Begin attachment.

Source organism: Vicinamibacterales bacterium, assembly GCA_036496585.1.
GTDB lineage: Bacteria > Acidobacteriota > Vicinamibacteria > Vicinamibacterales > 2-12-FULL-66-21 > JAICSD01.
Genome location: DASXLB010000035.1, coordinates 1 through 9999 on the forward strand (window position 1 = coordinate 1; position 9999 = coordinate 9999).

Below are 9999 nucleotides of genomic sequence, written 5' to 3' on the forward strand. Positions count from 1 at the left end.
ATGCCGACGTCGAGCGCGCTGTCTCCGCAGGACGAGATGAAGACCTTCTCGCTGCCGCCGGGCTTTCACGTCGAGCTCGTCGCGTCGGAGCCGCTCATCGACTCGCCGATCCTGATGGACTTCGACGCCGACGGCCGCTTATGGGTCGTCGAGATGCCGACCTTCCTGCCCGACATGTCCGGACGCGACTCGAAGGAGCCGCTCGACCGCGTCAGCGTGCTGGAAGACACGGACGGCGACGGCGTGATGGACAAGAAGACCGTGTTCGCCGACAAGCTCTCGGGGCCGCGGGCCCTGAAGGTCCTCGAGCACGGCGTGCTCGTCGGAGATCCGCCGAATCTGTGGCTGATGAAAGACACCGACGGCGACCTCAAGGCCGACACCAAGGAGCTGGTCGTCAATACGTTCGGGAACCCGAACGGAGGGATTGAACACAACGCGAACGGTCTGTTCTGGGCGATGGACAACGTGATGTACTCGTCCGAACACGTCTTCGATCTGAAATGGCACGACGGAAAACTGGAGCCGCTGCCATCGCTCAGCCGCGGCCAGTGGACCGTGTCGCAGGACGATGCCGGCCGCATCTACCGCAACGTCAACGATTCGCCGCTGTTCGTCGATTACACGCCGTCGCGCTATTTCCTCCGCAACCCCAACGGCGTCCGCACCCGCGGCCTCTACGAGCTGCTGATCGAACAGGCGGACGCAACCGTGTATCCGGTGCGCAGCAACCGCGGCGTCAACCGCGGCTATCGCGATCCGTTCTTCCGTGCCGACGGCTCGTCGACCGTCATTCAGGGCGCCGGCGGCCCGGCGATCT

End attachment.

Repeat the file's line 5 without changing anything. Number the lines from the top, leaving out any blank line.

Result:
ATGCCGACGTCGAGCGCGCTGTCTCCGCAGGACGAGATGAAGACCTTCTCGCTGCCGCCGGGCTTTCACGTCGAGCTCGTCGCGTCGGAGCCGCTCATCGACTCGCCGATCCTGATGGACTTCGACGCCGACGGCCGCTTATGGGTCGTCGAGATGCCGACCTTCCTGCCCGACATGTCCGGACGCGACTCGAAGGAGCCGCTCGACCGCGTCAGCGTGCTGGAAGACACGGACGGCGACGGCGTGATGGACAAGAAGACCGTGTTCGCCGACAAGCTCTCGGGGCCGCGGGCCCTGAAGGTCCTCGAGCACGGCGTGCTCGTCGGAGATCCGCCGAATCTGTGGCTGATGAAAGACACCGACGGCGACCTCAAGGCCGACACCAAGGAGCTGGTCGTCAATACGTTCGGGAACCCGAACGGAGGGATTGAACACAACGCGAACGGTCTGTTCTGGGCGATGGACAACGTGATGTACTCGTCCGAACACGTCTTCGATCTGAAATGGCACGACGGAAAACTGGAGCCGCTGCCATCGCTCAGCCGCGGCCAGTGGACCGTGTCGCAGGACGATGCCGGCCGCATCTACCGCAACGTCAACGATTCGCCGCTGTTCGTCGATTACACGCCGTCGCGCTATTTCCTCCGCAACCCCAACGGCGTCCGCACCCGCGGCCTCTACGAGCTGCTGATCGAACAGGCGGACGCAACCGTGTATCCGGTGCGCAGCAACCGCGGCGTCAACCGCGGCTATCGCGATCCGTTCTTCCGTGCCGACGGCTCGTCGACCGTCATTCAGGGCGCCGGCGGCCCGGCGATCT